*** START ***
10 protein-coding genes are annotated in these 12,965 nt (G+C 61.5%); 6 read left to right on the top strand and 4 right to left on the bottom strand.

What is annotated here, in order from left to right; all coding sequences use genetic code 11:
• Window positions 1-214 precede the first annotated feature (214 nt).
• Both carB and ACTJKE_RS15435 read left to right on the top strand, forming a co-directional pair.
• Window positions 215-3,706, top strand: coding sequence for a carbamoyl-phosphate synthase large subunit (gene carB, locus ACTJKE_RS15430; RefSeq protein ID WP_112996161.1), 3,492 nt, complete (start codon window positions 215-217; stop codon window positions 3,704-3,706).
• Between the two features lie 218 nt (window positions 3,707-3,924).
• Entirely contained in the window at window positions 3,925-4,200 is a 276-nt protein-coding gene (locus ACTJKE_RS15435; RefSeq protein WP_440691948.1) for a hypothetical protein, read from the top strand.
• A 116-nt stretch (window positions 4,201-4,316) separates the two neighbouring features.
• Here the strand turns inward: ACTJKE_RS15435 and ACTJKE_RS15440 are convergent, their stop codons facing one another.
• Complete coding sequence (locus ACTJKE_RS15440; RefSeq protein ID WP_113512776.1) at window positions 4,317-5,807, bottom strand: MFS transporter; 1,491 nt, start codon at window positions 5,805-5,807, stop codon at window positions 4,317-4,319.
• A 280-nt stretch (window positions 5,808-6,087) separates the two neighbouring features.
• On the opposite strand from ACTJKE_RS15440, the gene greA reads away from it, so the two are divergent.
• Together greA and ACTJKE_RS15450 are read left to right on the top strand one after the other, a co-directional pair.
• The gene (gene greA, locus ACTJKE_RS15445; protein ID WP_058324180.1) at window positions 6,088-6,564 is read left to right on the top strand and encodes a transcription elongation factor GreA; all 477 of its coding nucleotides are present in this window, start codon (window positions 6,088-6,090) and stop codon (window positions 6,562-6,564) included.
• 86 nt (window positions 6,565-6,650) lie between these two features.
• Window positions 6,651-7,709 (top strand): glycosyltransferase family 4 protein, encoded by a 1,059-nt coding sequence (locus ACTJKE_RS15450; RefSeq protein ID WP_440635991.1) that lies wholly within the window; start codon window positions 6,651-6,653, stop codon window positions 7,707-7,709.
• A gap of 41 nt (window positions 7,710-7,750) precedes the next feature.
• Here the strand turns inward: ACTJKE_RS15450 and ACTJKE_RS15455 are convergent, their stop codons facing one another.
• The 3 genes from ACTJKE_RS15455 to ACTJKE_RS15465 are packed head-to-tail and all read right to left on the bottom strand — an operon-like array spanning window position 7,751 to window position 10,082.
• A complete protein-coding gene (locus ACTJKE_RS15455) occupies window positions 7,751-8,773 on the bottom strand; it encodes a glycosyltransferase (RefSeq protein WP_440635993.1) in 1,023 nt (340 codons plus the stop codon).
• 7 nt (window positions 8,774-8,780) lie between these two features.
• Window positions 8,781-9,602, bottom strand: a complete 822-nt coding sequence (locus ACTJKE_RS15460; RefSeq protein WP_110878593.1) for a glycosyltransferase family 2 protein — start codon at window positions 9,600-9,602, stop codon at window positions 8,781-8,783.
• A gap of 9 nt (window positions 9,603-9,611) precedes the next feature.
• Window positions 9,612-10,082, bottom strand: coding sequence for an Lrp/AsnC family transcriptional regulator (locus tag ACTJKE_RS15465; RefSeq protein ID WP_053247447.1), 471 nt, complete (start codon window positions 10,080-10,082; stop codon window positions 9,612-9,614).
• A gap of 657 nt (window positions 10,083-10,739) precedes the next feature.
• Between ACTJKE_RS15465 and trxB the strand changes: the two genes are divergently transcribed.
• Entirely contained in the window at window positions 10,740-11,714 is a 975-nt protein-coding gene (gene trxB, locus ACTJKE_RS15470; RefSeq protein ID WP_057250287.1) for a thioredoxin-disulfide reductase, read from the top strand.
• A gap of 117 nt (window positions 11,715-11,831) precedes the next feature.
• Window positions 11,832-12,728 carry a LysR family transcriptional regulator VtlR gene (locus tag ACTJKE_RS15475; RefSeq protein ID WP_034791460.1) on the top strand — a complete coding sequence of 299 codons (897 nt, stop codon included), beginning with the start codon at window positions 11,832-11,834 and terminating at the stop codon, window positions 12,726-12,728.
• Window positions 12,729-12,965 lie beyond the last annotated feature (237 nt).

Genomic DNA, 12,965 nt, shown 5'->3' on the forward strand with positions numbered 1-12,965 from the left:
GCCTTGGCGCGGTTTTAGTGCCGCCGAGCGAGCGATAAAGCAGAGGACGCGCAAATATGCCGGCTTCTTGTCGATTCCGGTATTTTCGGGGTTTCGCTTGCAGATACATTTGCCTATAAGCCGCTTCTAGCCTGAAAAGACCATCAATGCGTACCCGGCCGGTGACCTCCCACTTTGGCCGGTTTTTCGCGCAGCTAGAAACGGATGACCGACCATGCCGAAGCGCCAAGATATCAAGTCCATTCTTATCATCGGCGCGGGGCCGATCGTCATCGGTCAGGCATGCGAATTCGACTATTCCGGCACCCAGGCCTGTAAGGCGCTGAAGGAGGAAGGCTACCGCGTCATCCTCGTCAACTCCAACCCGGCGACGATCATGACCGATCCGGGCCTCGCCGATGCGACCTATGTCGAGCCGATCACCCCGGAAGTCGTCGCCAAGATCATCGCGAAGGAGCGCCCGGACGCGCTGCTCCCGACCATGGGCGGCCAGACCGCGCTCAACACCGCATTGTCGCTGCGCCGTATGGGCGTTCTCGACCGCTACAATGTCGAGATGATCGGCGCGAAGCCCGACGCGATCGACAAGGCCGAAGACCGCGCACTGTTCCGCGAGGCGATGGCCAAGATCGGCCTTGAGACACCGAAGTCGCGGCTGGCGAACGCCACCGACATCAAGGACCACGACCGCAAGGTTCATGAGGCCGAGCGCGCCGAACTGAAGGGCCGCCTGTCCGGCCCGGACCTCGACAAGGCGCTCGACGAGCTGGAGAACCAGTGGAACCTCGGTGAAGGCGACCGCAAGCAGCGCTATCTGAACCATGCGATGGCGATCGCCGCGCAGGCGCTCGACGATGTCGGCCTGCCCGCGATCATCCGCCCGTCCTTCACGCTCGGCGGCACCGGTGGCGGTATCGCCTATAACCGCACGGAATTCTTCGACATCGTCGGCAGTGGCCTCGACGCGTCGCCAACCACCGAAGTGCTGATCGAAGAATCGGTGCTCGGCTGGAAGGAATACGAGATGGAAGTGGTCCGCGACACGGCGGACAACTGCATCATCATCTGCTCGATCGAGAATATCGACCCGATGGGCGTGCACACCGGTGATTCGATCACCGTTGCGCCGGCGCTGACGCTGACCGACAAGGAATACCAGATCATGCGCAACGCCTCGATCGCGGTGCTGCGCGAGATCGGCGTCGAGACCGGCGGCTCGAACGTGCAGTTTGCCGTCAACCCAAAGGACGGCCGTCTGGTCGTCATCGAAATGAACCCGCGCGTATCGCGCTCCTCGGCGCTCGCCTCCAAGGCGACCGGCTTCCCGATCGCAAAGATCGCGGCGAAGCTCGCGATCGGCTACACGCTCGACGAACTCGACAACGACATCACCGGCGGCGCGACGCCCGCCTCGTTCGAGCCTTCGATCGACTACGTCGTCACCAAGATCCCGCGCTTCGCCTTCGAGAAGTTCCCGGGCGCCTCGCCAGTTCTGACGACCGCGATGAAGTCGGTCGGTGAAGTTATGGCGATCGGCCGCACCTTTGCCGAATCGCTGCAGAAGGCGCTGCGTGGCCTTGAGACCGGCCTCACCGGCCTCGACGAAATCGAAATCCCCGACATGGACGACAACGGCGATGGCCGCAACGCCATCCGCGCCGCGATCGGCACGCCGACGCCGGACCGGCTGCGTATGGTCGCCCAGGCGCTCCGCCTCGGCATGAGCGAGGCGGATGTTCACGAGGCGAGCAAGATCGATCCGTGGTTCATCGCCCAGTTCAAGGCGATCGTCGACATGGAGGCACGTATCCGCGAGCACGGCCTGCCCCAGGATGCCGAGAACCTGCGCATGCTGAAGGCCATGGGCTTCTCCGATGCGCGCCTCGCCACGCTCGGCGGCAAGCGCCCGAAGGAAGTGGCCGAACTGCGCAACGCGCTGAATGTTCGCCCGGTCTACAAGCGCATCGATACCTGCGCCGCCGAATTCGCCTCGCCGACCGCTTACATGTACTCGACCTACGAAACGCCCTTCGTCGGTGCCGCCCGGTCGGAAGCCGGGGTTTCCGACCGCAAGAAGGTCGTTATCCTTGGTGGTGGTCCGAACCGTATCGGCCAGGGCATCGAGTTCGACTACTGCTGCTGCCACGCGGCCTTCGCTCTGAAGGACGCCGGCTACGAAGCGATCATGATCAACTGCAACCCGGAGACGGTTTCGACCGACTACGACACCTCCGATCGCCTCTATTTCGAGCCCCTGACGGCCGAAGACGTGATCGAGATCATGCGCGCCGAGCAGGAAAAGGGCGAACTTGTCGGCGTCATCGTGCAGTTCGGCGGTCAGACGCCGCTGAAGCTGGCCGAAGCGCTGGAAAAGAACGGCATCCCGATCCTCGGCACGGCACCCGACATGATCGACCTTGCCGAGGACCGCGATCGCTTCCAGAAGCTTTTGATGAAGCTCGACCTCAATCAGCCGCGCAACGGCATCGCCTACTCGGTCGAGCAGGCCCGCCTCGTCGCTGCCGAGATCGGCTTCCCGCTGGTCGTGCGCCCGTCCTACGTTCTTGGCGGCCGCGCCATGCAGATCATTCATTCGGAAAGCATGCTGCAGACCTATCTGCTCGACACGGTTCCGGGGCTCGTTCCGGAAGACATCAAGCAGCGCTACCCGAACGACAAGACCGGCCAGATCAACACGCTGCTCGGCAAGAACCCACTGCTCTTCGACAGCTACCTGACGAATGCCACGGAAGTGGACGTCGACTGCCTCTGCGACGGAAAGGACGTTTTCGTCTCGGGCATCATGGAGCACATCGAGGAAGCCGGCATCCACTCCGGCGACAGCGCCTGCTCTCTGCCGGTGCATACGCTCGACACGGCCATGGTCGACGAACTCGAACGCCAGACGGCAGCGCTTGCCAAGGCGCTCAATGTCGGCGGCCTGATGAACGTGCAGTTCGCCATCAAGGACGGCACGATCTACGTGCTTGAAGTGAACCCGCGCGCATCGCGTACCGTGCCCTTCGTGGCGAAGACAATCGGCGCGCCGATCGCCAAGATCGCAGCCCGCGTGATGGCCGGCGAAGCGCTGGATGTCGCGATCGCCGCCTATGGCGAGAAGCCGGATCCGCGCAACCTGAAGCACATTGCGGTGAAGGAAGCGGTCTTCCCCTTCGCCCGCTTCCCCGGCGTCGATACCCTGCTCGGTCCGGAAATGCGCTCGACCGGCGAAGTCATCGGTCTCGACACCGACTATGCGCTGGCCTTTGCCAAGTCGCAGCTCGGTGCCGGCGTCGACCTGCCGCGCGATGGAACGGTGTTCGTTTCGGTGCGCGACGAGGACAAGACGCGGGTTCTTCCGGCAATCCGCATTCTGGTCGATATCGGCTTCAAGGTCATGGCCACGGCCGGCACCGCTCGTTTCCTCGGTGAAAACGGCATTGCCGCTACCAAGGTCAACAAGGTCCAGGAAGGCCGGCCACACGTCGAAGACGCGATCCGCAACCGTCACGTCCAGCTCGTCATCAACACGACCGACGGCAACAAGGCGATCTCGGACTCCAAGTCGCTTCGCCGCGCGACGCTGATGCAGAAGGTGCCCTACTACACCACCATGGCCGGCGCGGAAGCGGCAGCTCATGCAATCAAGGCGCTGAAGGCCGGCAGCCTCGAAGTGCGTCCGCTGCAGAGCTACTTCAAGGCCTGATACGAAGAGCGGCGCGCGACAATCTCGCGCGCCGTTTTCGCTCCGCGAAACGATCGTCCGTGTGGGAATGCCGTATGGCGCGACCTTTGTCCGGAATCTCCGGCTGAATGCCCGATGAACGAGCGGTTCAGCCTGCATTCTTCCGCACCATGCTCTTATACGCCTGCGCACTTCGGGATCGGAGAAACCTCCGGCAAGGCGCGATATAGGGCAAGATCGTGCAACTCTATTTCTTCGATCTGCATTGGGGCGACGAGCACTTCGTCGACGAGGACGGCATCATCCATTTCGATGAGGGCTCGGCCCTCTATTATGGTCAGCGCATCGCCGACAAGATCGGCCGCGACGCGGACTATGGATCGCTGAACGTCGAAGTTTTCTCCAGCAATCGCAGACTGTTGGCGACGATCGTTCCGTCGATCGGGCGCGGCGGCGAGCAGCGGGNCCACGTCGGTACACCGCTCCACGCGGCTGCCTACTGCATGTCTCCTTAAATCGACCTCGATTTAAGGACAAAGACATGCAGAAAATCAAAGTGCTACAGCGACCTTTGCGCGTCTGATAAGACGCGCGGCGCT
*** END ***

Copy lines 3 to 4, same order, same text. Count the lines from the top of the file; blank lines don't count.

• Window positions 1-214 precede the first annotated feature (214 nt).
• Both carB and ACTJKE_RS15435 read left to right on the top strand, forming a co-directional pair.